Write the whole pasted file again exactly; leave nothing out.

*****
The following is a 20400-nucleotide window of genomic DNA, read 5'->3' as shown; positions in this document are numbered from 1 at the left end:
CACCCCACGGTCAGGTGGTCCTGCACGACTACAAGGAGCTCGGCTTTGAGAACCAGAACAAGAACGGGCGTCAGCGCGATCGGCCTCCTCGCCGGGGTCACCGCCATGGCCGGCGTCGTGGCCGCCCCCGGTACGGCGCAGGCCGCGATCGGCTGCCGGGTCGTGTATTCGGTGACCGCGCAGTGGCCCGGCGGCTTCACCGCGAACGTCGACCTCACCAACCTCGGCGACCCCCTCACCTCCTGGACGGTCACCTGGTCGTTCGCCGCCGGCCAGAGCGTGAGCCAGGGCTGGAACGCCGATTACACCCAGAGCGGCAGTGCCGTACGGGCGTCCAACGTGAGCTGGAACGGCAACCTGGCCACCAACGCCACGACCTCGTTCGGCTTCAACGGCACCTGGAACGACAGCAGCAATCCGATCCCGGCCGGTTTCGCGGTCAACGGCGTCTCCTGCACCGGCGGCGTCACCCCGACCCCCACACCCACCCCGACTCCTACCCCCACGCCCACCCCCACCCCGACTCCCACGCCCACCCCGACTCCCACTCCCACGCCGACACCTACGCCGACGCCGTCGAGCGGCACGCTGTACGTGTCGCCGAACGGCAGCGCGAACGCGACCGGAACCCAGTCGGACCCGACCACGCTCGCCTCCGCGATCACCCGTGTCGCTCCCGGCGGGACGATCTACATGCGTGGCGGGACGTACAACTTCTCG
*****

The following is a 20400-nucleotide window of genomic DNA, read 5'->3' as shown; positions in this document are numbered from 1 at the left end:
CACCCCACGGTCAGGTGGTCCTGCACGACTACAAGGAGCTCGGCTTTGAGAACCAGAACAAGAACGGGCGTCAGCGCGATCGGCCTCCTCGCCGGGGTCACCGCCATGGCCGGCGTCGTGGCCGCCCCCGGTACGGCGCAGGCCGCGATCGGCTGCCGGGTCGTGTATTCGGTGACCGCGCAGTGGCCCGGCGGCTTCACCGCGAACGTCGACCTCACCAACCTCGGCGACCCCCTCACCTCCTGGACGGTCACCTGGTCGTTCGCCGCCGGCCAGAGCGTGAGCCAGGGCTGGAACGCCGATTACACCCAGAGCGGCAGTGCCGTACGGGCGTCCAACGTGAGCTGGAACGGCAACCTGGCCACCAACGCCACGACCTCGTTCGGCTTCAACGGCACCTGGAACGACAGCAGCAATCCGATCCCGGCCGGTTTCGCGGTCAACGGCGTCTCCTGCACCGGCGGCGTCACCCCGACCCCCACACCCACCCCGACTCCTACCCCCACGCCCACCCCCACCCCGACTCCCACGCCCACCCCGACTCCCACTCCCACGCCGACACCTACGCCGACGCCGTCGAGCGGCACGCTGTACGTGTCGCCGAACGGCAGCGCGAACGCGACCGGAACCCAGTCGGACCCGACCACGCTCGCCTCCGCGATCACCCGTGTCGCTCCCGGCGGGACGATCTACATGCGTGGCGGGACGTACAACTTCTCG